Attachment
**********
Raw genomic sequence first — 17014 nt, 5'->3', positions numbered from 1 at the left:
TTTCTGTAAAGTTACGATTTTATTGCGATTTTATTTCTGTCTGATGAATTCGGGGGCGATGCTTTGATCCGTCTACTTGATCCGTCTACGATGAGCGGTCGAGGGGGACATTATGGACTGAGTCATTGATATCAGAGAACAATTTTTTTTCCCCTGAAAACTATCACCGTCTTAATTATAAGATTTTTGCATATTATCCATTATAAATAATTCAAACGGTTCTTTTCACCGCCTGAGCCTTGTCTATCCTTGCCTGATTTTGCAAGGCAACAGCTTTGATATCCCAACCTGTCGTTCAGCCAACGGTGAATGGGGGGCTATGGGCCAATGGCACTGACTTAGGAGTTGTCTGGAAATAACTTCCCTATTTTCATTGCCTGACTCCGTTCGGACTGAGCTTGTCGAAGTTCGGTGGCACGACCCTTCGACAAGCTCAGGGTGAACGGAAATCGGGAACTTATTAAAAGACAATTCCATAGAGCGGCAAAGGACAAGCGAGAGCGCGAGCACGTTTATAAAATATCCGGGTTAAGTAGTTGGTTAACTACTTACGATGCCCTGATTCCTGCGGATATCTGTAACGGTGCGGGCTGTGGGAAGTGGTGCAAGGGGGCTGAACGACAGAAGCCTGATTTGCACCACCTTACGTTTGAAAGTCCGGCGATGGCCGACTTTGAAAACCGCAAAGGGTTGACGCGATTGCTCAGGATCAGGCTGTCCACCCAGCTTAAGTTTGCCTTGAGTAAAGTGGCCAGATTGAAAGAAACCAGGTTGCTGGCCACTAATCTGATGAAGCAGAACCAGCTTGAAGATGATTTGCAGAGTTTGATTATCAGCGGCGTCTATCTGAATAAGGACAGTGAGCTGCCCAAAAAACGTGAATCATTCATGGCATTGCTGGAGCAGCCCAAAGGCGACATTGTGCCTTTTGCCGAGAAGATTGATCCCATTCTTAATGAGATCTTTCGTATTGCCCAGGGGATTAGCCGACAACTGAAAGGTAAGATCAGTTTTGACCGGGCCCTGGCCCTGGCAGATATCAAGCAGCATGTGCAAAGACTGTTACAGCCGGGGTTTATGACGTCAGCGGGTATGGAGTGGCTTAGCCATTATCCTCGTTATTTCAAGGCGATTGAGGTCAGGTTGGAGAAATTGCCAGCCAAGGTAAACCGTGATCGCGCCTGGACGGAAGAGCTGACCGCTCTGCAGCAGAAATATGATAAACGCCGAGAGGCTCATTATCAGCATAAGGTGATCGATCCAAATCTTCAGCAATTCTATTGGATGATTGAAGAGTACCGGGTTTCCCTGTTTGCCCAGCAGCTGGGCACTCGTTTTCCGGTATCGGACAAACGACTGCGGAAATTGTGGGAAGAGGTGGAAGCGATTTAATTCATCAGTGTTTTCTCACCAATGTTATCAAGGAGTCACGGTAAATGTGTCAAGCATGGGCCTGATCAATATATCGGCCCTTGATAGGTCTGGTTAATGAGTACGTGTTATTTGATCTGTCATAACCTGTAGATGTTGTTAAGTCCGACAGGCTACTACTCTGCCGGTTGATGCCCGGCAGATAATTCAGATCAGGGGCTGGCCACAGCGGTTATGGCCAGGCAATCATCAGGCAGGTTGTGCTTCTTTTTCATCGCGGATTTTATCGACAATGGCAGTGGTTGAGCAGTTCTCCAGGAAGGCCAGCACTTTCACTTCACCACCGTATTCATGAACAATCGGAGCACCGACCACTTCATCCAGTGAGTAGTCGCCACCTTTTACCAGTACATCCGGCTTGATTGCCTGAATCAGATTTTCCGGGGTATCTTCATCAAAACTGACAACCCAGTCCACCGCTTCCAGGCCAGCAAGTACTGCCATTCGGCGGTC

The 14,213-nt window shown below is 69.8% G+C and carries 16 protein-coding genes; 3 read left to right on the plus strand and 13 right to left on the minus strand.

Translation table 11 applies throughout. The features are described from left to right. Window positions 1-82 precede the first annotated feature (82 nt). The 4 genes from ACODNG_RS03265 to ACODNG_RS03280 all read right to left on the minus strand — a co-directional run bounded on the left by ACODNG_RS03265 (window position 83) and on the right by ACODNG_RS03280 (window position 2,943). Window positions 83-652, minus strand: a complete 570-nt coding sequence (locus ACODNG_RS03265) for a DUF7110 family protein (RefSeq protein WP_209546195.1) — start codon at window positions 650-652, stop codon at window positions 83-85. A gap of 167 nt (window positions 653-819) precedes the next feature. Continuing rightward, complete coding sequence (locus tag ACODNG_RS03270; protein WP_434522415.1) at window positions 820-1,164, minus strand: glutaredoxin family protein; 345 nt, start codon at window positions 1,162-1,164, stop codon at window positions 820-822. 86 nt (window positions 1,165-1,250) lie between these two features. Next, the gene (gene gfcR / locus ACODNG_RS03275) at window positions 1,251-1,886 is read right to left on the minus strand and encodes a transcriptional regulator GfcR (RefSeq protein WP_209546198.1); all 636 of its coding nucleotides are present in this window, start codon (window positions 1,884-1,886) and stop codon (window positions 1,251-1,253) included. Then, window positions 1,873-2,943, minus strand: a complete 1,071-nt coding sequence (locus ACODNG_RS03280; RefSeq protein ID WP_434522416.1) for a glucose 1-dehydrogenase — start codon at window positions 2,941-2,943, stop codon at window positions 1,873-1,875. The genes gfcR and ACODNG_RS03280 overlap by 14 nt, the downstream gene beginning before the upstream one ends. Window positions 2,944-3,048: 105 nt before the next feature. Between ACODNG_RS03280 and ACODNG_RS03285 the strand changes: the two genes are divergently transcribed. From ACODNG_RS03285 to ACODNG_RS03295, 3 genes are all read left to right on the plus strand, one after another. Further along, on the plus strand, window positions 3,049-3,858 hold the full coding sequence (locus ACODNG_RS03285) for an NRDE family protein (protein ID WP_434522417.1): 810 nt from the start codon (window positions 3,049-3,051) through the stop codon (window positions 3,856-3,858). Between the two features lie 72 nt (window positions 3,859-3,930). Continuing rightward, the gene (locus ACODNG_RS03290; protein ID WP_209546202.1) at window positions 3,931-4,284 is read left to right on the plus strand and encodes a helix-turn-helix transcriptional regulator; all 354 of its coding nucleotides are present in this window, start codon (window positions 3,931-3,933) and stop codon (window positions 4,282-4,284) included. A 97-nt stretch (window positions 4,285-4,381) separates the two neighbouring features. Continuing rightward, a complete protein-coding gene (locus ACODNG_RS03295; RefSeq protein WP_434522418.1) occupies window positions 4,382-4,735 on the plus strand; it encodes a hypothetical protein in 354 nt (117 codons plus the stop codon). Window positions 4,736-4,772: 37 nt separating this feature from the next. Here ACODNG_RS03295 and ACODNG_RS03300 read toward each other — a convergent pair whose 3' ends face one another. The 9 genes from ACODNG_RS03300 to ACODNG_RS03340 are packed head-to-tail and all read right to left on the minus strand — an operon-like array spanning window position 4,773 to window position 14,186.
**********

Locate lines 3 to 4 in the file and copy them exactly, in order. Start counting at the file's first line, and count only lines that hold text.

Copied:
The 14,213-nt window shown below is 69.8% G+C and carries 16 protein-coding genes; 3 read left to right on the plus strand and 13 right to left on the minus strand.

Translation table 11 applies throughout. The features are described from left to right. Window positions 1-82 precede the first annotated feature (82 nt). The 4 genes from ACODNG_RS03265 to ACODNG_RS03280 all read right to left on the minus strand — a co-directional run bounded on the left by ACODNG_RS03265 (window position 83) and on the right by ACODNG_RS03280 (window position 2,943). Window positions 83-652, minus strand: a complete 570-nt coding sequence (locus ACODNG_RS03265) for a DUF7110 family protein (RefSeq protein WP_209546195.1) — start codon at window positions 650-652, stop codon at window positions 83-85. A gap of 167 nt (window positions 653-819) precedes the next feature. Continuing rightward, complete coding sequence (locus tag ACODNG_RS03270; protein WP_434522415.1) at window positions 820-1,164, minus strand: glutaredoxin family protein; 345 nt, start codon at window positions 1,162-1,164, stop codon at window positions 820-822. 86 nt (window positions 1,165-1,250) lie between these two features. Next, the gene (gene gfcR / locus ACODNG_RS03275) at window positions 1,251-1,886 is read right to left on the minus strand and encodes a transcriptional regulator GfcR (RefSeq protein WP_209546198.1); all 636 of its coding nucleotides are present in this window, start codon (window positions 1,884-1,886) and stop codon (window positions 1,251-1,253) included. Then, window positions 1,873-2,943, minus strand: a complete 1,071-nt coding sequence (locus ACODNG_RS03280; RefSeq protein ID WP_434522416.1) for a glucose 1-dehydrogenase — start codon at window positions 2,941-2,943, stop codon at window positions 1,873-1,875. The genes gfcR and ACODNG_RS03280 overlap by 14 nt, the downstream gene beginning before the upstream one ends. Window positions 2,944-3,048: 105 nt before the next feature. Between ACODNG_RS03280 and ACODNG_RS03285 the strand changes: the two genes are divergently transcribed. From ACODNG_RS03285 to ACODNG_RS03295, 3 genes are all read left to right on the plus strand, one after another. Further along, on the plus strand, window positions 3,049-3,858 hold the full coding sequence (locus ACODNG_RS03285) for an NRDE family protein (protein ID WP_434522417.1): 810 nt from the start codon (window positions 3,049-3,051) through the stop codon (window positions 3,856-3,858). Between the two features lie 72 nt (window positions 3,859-3,930). Continuing rightward, the gene (locus ACODNG_RS03290; protein ID WP_209546202.1) at window positions 3,931-4,284 is read left to right on the plus strand and encodes a helix-turn-helix transcriptional regulator; all 354 of its coding nucleotides are present in this window, start codon (window positions 3,931-3,933) and stop codon (window positions 4,282-4,284) included. A 97-nt stretch (window positions 4,285-4,381) separates the two neighbouring features. Continuing rightward, a complete protein-coding gene (locus ACODNG_RS03295; RefSeq protein WP_434522418.1) occupies window positions 4,382-4,735 on the plus strand; it encodes a hypothetical protein in 354 nt (117 codons plus the stop codon). Window positions 4,736-4,772: 37 nt separating this feature from the next. Here ACODNG_RS03295 and ACODNG_RS03300 read toward each other — a convergent pair whose 3' ends face one another. The 9 genes from ACODNG_RS03300 to ACODNG_RS03340 are packed head-to-tail and all read right to left on the minus strand — an operon-like array spanning window position 4,773 to window position 14,186.